This article describes what I perceived to be the top 10 most important things to successfully hike an extended distance. It’s not finite, and there are many other lists like it online. Additionally, if you’re planning your own trip, you’ll inevitably discover things which are more important to you than my top 10. Let’s start with a little bit of love.
1 – ‘Foot Love’. Your feet are what will make or break you. You have to look after them, or as my friend ‘Yeti’ says, give them ‘foot love’ each day. This involves any combination of remedies, depending on what you find works for you. For me, it involved spray-on second skin, moleskin patches, Compeed patches, a pin to pop the blisters, a needle and thread to drain fluid and an emu oil based cream to prevent my feet, and particularly my heels from cracking. Good foot care starts though with the right shoes, and most importantly a sock combination to boot! I wore Icebreaker merino wool socks which worked pretty well for me. Others wear double layers, a thin liner sock under a thicker sock. I did find though, the further I walked each day though, the more the sweat built up causing heat spots and rubbing to occur, which ultimately led to blisters. Taking the shoes off every few hours and allowing the feet, and the socks to dry out completely certainly also helps.
2 – Select the Best Gear you can Afford. Preparing to undertake a long distance walk is an expensive exercise, and you can do everything in your power to go as light weight as possible, but there will come a point in your preparation where you need to choose between weight and how much you are willing to spend. At the end of the day, as I say here, you can really only do one thing, and that is select the best lightweight gear that you can afford. Just remember that others before you will have done it tougher than you will and survived, so suck it up, and go forth with a positive attitude.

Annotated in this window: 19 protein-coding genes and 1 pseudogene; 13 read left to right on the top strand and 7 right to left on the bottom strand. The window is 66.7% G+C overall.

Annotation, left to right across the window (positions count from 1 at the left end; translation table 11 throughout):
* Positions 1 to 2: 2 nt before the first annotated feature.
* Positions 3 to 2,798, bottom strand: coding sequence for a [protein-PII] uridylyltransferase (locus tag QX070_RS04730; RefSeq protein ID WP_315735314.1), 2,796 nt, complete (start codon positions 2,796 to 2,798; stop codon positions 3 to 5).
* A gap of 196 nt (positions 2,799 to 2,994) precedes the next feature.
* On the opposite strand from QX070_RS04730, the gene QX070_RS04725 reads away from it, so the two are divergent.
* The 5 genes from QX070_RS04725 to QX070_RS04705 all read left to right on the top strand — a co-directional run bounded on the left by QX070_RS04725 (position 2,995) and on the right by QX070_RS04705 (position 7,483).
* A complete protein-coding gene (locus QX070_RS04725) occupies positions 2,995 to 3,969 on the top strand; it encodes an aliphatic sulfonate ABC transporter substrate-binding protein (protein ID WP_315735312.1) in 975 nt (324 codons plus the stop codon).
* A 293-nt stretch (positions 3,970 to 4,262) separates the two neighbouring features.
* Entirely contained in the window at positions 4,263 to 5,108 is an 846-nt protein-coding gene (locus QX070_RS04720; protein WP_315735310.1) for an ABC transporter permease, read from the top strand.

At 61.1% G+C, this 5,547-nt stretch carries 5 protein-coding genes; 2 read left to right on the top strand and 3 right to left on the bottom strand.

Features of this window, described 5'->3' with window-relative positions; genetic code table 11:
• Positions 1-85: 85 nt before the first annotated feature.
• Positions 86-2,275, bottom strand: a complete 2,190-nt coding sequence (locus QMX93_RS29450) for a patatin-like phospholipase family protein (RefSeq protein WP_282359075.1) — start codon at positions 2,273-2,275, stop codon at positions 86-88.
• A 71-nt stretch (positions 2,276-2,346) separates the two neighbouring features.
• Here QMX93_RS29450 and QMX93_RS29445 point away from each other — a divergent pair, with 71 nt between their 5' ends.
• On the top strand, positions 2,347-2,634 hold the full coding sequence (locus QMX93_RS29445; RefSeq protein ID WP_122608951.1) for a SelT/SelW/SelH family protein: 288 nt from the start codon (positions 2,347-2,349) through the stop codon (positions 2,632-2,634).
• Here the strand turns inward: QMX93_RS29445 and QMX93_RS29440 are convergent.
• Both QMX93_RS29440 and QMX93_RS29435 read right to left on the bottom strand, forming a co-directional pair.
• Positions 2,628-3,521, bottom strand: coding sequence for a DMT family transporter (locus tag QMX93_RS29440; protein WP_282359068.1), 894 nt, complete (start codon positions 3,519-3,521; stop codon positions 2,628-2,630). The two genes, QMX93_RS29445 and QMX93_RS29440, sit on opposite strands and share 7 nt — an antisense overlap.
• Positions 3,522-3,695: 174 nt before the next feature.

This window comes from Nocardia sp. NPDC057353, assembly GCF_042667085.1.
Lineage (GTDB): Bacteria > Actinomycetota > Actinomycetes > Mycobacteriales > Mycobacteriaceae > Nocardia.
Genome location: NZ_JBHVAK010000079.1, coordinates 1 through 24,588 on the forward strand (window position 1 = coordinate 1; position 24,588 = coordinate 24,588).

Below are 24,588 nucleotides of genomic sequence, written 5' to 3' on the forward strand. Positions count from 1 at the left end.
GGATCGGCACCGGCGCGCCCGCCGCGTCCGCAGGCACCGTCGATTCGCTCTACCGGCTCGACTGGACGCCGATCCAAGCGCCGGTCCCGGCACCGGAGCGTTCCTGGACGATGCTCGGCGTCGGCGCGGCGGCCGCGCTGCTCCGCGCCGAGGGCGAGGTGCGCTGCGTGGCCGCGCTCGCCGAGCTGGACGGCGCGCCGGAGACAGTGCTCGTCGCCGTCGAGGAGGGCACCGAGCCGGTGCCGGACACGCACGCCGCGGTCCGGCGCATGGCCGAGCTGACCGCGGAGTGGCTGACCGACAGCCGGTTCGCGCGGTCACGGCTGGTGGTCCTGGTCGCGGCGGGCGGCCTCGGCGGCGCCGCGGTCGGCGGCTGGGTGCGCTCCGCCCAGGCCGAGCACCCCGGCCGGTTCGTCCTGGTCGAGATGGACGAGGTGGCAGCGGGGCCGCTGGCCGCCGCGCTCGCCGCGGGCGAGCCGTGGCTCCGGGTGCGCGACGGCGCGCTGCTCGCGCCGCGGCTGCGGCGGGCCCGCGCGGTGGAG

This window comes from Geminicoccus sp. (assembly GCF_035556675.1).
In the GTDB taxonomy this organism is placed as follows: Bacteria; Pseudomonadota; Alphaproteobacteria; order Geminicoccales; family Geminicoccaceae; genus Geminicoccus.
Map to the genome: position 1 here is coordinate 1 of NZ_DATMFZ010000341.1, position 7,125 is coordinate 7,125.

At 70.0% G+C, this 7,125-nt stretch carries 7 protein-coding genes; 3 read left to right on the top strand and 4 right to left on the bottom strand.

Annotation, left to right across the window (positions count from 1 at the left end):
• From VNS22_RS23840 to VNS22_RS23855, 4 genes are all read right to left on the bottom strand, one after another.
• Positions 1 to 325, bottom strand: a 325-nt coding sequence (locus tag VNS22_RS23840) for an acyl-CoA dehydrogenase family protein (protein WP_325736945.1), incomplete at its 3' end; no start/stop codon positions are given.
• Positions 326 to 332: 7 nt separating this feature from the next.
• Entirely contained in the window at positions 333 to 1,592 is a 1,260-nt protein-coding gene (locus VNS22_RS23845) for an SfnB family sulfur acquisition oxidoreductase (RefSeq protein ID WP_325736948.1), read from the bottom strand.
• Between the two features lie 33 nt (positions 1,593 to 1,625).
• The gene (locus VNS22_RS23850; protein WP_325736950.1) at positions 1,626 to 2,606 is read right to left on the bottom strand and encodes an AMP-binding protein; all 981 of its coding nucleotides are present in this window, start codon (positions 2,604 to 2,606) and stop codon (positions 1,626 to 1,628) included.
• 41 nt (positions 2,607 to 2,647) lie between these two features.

3 – Watch Your Calorie Count . One area in which you shouldn’t sacrifice weight is on food. However, you will inevitably either over pack or under pack at least once. In doing the latter, be aware when resupplying and purchasing food not to sacrifice too much on your calorie intake per day. When you’re out there, you’re burning ridiculous levels of energy, and the food that you’ll be eating is unlikely to meet your bodies needs, so keeping that in mind, purchase with weight to calorie intake return in mind. While it’s seemingly heavy, olive oil is one of your best hiking condiments for the trail – it’s literally liquid gold for your health. Thank the Greek gods for this little gem!
4 – Water Equals Weight – however, it’s a necessary evil. There are some simple things I learnt when it comes to keeping up your fluids. I left Horseshoe Meadows like I was taking on thousands of miles in the outback. In short, I was packing more than 5 litres of water in various forms. At the end of the day, the rule is KISS. Keep it simple, stupid! By the end of the trip I was packing no more than 2L at a time, often really needing only 1L. This was carried in Gatorade bottles which are lightweight, durable and available at any service station along the track. Nalgenes are heavy, and Camelbaks as good as an idea as they seem, are simply deceptive. I found I was never drinking enough with the Camelbaks, as I was conserving in fear of running out given I couldn’t see the bladder which was tucked safely away in my pack. After ditching both the Camelbak and the Nalgenes, there’s a few hundred grams that were instantly saved.